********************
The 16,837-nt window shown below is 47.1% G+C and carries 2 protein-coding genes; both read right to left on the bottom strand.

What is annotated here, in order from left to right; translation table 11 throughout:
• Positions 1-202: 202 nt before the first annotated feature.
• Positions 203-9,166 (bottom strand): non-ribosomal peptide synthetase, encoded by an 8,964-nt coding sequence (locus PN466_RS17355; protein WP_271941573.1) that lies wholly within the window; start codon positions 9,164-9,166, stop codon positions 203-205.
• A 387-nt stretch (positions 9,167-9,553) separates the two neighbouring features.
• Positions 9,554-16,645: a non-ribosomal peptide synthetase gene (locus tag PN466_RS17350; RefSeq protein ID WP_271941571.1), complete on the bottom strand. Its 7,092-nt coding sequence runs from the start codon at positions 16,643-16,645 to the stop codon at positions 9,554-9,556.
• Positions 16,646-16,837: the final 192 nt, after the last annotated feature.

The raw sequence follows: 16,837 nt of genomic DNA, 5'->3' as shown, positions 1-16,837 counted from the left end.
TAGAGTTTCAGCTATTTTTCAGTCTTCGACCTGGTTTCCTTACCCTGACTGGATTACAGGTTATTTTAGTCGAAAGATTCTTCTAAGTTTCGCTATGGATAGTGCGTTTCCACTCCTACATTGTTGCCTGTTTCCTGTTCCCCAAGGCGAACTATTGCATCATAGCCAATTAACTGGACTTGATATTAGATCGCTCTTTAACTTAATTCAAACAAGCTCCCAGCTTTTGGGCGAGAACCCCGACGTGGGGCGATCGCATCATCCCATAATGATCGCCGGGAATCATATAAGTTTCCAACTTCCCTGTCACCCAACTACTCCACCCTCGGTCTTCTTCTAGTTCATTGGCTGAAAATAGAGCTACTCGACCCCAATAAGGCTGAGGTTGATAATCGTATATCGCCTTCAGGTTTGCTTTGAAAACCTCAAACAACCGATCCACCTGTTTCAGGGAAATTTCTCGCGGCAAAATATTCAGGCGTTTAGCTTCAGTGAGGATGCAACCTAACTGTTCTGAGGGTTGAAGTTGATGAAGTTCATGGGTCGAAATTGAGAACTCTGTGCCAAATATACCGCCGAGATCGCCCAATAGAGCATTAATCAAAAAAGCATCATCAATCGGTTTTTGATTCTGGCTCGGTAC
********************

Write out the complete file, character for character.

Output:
The 16,837-nt window shown below is 47.1% G+C and carries 2 protein-coding genes; both read right to left on the bottom strand.

What is annotated here, in order from left to right; translation table 11 throughout:
• Positions 1-202: 202 nt before the first annotated feature.
• Positions 203-9,166 (bottom strand): non-ribosomal peptide synthetase, encoded by an 8,964-nt coding sequence (locus PN466_RS17355; protein WP_271941573.1) that lies wholly within the window; start codon positions 9,164-9,166, stop codon positions 203-205.
• A 387-nt stretch (positions 9,167-9,553) separates the two neighbouring features.
• Positions 9,554-16,645: a non-ribosomal peptide synthetase gene (locus tag PN466_RS17350; RefSeq protein ID WP_271941571.1), complete on the bottom strand. Its 7,092-nt coding sequence runs from the start codon at positions 16,643-16,645 to the stop codon at positions 9,554-9,556.
• Positions 16,646-16,837: the final 192 nt, after the last annotated feature.

The raw sequence follows: 16,837 nt of genomic DNA, 5'->3' as shown, positions 1-16,837 counted from the left end.
TAGAGTTTCAGCTATTTTTCAGTCTTCGACCTGGTTTCCTTACCCTGACTGGATTACAGGTTATTTTAGTCGAAAGATTCTTCTAAGTTTCGCTATGGATAGTGCGTTTCCACTCCTACATTGTTGCCTGTTTCCTGTTCCCCAAGGCGAACTATTGCATCATAGCCAATTAACTGGACTTGATATTAGATCGCTCTTTAACTTAATTCAAACAAGCTCCCAGCTTTTGGGCGAGAACCCCGACGTGGGGCGATCGCATCATCCCATAATGATCGCCGGGAATCATATAAGTTTCCAACTTCCCTGTCACCCAACTACTCCACCCTCGGTCTTCTTCTAGTTCATTGGCTGAAAATAGAGCTACTCGACCCCAATAAGGCTGAGGTTGATAATCGTATATCGCCTTCAGGTTTGCTTTGAAAACCTCAAACAACCGATCCACCTGTTTCAGGGAAATTTCTCGCGGCAAAATATTCAGGCGTTTAGCTTCAGTGAGGATGCAACCTAACTGTTCTGAGGGTTGAAGTTGATGAAGTTCATGGGTCGAAATTGAGAACTCTGTGCCAAATATACCGCCGAGATCGCCCAATAGAGCATTAATCAAAAAAGCATCATCAATCGGTTTTTGATTCTGGCTCGGTAC